Gov. Tom Corbett, left, meets with New Standard Corp. CEO Mort Zifferer before touring the Emigsville plant Monday.
Gov. Tom Corbett, left, meets with New Standard Corp. CEO Mort Zifferer before touring the Emigsville plant Monday. (Bil Bowden photo)

Gov. Tom Corbett on Monday took his campaign talking points to another business in the home county of his opponent, Democrat Tom Wolf.

The Republican governor and his supporters said Corbett is the far better choice for helping local businesses grow and creating jobs than Wolf, a York County businessman.

If he is re-elected, Pennsylvania will continue to "grow the economic pie through jobs rather than growing by tax increases," Corbett said.

He spoke to an audience of about 30 people, including local Republican lawmakers, businessmen and executives of New Standard Corp., an equipment manufacturer in Emigsville.

The campaign stop was held at the manufacturer's growing factory at 3310 Connelly Road.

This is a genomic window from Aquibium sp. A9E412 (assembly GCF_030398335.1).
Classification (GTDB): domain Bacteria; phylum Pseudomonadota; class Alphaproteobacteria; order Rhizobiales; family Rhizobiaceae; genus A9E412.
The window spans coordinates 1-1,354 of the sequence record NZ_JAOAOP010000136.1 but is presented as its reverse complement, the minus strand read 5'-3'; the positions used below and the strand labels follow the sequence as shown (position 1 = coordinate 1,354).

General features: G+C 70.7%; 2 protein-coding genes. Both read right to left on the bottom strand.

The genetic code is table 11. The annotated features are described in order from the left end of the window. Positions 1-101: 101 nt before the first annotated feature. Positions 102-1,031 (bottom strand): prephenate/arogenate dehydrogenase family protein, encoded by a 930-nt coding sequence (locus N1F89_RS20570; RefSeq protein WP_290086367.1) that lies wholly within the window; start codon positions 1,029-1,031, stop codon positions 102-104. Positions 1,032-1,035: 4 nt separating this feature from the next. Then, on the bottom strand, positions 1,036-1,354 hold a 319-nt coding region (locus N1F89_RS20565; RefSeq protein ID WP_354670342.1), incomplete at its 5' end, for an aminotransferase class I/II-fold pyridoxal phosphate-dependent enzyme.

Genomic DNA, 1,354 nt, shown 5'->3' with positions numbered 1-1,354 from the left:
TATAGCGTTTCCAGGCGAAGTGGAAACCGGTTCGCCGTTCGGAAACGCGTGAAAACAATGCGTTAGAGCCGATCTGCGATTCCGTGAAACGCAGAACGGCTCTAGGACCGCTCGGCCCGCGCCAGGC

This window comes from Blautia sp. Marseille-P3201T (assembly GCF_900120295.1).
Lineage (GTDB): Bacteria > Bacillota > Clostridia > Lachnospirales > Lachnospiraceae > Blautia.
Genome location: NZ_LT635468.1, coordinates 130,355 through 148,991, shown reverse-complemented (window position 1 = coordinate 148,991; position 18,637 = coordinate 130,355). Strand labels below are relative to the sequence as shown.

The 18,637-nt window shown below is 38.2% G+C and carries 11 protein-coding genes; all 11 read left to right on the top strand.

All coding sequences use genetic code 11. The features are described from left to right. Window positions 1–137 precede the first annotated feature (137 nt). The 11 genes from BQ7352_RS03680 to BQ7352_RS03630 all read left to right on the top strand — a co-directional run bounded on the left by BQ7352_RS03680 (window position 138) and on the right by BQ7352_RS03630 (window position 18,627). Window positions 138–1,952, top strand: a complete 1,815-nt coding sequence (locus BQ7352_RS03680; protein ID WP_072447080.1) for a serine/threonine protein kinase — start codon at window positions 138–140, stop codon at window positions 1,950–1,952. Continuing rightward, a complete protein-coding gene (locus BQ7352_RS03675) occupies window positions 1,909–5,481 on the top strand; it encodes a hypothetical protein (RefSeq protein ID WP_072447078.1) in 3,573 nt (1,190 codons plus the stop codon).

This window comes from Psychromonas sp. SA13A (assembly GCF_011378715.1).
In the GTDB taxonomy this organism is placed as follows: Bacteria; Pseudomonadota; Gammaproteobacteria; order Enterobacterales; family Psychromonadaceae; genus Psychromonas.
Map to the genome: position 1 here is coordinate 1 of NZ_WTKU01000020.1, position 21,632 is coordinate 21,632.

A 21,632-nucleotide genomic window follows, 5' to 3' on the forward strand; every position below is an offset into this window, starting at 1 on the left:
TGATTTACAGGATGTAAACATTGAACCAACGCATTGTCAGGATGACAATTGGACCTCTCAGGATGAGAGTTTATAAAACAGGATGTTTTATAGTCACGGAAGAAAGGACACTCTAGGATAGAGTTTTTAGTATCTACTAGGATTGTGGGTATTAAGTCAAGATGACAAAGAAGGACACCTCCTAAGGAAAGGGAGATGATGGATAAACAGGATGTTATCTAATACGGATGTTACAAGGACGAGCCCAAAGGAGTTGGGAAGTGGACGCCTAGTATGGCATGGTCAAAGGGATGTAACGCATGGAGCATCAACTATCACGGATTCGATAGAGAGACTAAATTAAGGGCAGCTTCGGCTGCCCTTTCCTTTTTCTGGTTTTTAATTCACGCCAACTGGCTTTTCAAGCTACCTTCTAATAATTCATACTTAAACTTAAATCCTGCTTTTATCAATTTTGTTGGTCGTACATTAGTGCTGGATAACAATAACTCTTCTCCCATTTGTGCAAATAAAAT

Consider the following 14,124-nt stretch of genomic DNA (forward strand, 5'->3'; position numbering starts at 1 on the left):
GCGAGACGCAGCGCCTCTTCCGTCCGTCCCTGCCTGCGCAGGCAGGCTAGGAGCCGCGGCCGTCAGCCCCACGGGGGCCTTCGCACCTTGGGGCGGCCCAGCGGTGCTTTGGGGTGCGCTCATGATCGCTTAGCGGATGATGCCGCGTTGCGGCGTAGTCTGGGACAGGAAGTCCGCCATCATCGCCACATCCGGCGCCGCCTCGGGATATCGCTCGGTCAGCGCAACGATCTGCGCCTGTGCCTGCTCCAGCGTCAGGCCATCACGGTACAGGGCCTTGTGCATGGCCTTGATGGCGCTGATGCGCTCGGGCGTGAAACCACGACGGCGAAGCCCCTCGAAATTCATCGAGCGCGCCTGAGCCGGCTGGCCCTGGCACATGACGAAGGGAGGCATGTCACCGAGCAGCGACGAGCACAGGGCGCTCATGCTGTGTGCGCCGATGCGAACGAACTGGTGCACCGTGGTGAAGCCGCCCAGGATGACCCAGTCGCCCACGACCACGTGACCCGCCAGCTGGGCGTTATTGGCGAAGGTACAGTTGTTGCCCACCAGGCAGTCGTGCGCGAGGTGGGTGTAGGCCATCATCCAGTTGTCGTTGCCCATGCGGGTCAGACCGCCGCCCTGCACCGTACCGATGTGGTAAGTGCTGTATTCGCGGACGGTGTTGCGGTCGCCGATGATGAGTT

New Standard, which is headquartered in Hellam Township and has 360 employees, bought the property in 2012 and expects to add more than 100 jobs there by the end of next year.

Success: The story of that manufacturer is one of the success stories of Corbett's time in office, he said.

"We are stronger today than the day I took office," Corbett said.

Playing off of Wolf's "fresh start" slogan, Corbett said the real fresh start came on Jan. 18, 2011 — the day of his inauguration.

"We've made a lot of progress, but there's a lot more to do. There's no reason why we can't be one of the most attractive states in the country to do business," he said.


If Wolf wins in November, state residents will get a repeat of former Gov. Ed Rendell's administration, Corbett said.

He accused his opponent of having the same team as the Rendell administration and said Pennsylvania will face higher taxes, more spending, more government and fewer businesses.

Response: Wolf spokesman Jeff Sheridan denied those claims.